The popular crowd-sourced online multilingual dictionary dict.cc boasts a whopping 946,000 translations between English and German, together with many thousands between other language pairs. It’s an incredible resource, with vocabulary training and a huge community, and now it has an Android app.
Dict.cc for Android comes in two flavors: the free ad-supported version provides offline translations for 51 language combinations, with data downloaded in language packs, while the paid dict.cc+ app adds recent searches and a quiz game.
I recently spent a long weekend in France. Now, I haven’t taken a French lesson in ten years, and my exam results were hardly a tour de force, so I thought it best to grab an app that would give me a hand vis-à-vis communicating abroad.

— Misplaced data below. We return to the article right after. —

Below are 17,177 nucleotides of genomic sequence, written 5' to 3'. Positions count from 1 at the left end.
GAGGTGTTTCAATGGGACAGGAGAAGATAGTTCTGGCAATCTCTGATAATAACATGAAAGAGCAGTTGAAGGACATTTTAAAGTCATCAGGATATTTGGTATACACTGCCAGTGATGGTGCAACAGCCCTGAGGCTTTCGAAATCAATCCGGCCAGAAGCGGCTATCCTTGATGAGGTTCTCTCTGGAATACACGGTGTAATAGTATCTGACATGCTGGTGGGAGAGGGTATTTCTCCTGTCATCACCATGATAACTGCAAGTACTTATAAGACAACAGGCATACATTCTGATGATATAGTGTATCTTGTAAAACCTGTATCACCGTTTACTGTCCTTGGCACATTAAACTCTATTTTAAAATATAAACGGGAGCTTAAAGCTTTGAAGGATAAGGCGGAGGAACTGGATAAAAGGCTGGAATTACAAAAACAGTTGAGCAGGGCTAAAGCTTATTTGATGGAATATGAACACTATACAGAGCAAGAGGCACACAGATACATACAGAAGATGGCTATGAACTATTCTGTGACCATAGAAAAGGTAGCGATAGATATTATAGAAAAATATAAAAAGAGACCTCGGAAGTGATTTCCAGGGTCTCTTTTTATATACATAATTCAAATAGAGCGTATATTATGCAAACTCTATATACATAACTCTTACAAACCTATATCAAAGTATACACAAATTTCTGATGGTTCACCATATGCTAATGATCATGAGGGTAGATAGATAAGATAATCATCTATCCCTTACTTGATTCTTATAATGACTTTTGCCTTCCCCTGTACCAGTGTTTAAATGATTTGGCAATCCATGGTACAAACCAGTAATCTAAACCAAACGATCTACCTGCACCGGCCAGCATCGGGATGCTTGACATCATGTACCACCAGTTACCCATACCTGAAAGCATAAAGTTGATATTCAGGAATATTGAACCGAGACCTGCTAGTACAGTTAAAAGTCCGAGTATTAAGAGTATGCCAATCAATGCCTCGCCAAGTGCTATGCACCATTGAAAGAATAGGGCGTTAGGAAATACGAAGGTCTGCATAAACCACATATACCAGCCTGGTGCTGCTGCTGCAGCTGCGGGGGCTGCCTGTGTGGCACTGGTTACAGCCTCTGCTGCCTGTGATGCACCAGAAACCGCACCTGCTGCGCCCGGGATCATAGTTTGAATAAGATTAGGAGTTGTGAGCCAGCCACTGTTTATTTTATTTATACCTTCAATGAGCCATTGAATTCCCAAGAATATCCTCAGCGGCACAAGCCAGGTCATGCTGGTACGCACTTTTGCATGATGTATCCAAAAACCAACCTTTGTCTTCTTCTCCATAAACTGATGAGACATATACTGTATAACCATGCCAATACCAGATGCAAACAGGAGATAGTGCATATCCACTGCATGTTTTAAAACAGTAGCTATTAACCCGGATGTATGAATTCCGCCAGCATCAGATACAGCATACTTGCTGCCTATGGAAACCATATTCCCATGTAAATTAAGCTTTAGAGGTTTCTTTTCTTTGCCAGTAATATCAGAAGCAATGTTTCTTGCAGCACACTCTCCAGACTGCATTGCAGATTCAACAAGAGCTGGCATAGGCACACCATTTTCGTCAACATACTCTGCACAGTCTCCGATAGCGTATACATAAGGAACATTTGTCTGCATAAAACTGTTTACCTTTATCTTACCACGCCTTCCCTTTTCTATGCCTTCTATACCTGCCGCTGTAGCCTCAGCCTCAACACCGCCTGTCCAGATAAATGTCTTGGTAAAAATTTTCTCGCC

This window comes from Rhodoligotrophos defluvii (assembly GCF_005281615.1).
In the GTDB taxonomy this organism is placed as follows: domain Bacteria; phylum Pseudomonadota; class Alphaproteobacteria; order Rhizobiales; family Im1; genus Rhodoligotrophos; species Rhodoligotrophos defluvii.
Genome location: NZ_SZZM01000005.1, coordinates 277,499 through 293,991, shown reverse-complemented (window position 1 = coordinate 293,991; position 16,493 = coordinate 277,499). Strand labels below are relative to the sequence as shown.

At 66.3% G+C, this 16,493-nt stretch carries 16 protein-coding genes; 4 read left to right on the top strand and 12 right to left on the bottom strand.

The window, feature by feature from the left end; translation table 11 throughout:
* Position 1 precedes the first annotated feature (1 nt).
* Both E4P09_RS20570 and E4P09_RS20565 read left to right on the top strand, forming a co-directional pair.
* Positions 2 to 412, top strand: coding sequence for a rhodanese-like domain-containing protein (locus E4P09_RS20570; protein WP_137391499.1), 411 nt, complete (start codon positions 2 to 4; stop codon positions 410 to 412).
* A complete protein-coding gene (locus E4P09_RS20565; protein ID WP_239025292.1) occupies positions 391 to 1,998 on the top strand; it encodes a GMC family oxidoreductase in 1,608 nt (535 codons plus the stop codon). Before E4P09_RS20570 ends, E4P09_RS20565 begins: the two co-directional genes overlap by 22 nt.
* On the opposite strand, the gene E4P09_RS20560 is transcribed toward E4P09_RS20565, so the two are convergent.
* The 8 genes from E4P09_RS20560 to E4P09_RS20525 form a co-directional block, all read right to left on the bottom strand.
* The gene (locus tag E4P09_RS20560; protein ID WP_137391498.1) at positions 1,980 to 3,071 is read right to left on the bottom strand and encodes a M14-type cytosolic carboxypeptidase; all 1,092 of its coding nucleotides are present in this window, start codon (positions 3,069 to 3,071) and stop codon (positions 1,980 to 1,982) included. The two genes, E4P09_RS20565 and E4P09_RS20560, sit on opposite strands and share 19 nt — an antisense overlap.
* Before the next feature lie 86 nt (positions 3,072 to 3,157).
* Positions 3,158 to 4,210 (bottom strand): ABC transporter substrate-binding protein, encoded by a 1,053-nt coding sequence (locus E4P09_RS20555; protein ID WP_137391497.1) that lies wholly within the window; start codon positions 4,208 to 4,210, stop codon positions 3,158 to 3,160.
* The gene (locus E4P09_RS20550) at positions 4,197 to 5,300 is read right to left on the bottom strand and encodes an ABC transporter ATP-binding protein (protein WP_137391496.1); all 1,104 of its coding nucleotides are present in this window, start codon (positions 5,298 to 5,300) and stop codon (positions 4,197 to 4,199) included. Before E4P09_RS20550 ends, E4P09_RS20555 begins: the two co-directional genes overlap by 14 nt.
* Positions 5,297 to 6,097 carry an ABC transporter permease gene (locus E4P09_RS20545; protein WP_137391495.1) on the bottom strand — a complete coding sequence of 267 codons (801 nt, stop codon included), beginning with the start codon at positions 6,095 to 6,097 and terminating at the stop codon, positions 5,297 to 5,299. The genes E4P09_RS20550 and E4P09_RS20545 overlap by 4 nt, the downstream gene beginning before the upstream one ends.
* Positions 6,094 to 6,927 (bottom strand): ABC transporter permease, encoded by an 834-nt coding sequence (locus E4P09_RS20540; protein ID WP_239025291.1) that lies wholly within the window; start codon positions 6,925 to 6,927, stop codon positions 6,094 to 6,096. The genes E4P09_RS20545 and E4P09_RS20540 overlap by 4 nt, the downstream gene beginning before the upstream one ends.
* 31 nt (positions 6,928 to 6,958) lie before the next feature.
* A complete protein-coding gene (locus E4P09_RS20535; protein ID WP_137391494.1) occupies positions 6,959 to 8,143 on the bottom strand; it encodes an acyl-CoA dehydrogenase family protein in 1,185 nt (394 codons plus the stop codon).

Jacob Schweitzer’s recent roundup of translation apps was very helpful, but the problem with most of these (as with most such apps on the Android Market) is that they’re powered by Google Translate, and so require an Internet connection in order to function. Data roaming is pretty expensive in Europe, so I wanted something I could use offline.
Travel Interpreter, which has a database of phrases that can be downloaded to the SD card over WiFi, seems to be the crème de la crème of foreign language phrasebooks — but how does it measure up when trying to use it in the real world?